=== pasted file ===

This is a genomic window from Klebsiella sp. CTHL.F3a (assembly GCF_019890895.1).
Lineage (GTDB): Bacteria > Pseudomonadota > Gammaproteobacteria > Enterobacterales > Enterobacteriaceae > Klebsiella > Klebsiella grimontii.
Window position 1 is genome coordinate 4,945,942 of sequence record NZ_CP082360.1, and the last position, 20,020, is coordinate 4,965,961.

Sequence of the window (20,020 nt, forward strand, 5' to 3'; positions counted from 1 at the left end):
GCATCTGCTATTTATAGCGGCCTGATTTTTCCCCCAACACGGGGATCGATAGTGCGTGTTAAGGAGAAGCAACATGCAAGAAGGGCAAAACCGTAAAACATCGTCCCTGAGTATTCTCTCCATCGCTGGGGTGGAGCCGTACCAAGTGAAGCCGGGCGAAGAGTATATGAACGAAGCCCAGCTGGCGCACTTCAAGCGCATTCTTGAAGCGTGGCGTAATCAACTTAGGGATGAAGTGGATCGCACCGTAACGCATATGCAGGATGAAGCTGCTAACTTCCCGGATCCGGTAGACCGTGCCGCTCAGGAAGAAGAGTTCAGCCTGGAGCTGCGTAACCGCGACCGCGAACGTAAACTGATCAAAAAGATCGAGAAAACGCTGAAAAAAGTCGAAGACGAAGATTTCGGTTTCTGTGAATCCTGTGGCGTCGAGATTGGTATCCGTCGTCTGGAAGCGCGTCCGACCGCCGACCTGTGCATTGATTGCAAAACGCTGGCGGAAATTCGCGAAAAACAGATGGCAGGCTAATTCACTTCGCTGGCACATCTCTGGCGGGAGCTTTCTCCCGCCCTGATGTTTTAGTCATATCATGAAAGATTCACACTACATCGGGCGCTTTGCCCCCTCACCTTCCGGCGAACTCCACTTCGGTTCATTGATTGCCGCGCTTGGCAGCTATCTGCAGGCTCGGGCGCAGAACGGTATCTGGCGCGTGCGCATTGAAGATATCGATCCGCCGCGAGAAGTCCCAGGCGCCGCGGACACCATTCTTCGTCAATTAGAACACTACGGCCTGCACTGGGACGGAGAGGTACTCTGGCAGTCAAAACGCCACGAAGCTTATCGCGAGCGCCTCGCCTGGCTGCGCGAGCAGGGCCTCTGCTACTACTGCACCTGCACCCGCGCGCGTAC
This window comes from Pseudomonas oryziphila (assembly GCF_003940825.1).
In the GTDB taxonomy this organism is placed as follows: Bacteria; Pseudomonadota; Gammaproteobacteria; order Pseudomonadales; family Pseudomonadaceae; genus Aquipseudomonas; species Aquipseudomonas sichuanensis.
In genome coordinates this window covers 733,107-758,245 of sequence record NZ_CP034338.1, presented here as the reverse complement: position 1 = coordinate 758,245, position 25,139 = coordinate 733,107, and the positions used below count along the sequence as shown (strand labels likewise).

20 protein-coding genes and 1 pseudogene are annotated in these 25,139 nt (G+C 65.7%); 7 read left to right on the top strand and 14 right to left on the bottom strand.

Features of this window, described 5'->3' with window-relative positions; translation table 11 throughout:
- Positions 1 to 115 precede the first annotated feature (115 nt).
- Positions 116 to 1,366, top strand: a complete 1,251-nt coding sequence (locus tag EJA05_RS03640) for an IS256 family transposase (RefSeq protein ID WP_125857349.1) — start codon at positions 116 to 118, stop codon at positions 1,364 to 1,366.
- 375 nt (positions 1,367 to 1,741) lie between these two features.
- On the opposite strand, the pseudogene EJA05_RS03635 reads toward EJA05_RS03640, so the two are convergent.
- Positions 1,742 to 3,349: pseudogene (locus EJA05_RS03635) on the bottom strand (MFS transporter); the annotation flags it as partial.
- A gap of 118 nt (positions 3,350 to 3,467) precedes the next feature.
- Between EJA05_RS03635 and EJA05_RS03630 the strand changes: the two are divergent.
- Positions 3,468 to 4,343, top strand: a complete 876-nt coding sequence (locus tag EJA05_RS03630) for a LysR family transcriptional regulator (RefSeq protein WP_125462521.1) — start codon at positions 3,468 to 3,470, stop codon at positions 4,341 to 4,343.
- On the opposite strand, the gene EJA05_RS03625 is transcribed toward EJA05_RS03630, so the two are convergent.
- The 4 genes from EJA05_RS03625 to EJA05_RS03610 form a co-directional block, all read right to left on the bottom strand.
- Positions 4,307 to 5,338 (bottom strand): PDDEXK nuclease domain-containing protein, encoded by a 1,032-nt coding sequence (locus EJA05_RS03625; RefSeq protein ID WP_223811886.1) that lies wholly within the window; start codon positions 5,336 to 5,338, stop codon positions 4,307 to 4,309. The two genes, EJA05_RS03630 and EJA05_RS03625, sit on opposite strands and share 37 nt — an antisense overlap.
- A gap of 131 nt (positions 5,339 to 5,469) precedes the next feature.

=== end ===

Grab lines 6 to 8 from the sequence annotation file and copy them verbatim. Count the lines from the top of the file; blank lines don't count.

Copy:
This window comes from Pseudomonas oryziphila (assembly GCF_003940825.1).
In the GTDB taxonomy this organism is placed as follows: Bacteria; Pseudomonadota; Gammaproteobacteria; order Pseudomonadales; family Pseudomonadaceae; genus Aquipseudomonas; species Aquipseudomonas sichuanensis.
In genome coordinates this window covers 733,107-758,245 of sequence record NZ_CP034338.1, presented here as the reverse complement: position 1 = coordinate 758,245, position 25,139 = coordinate 733,107, and the positions used below count along the sequence as shown (strand labels likewise).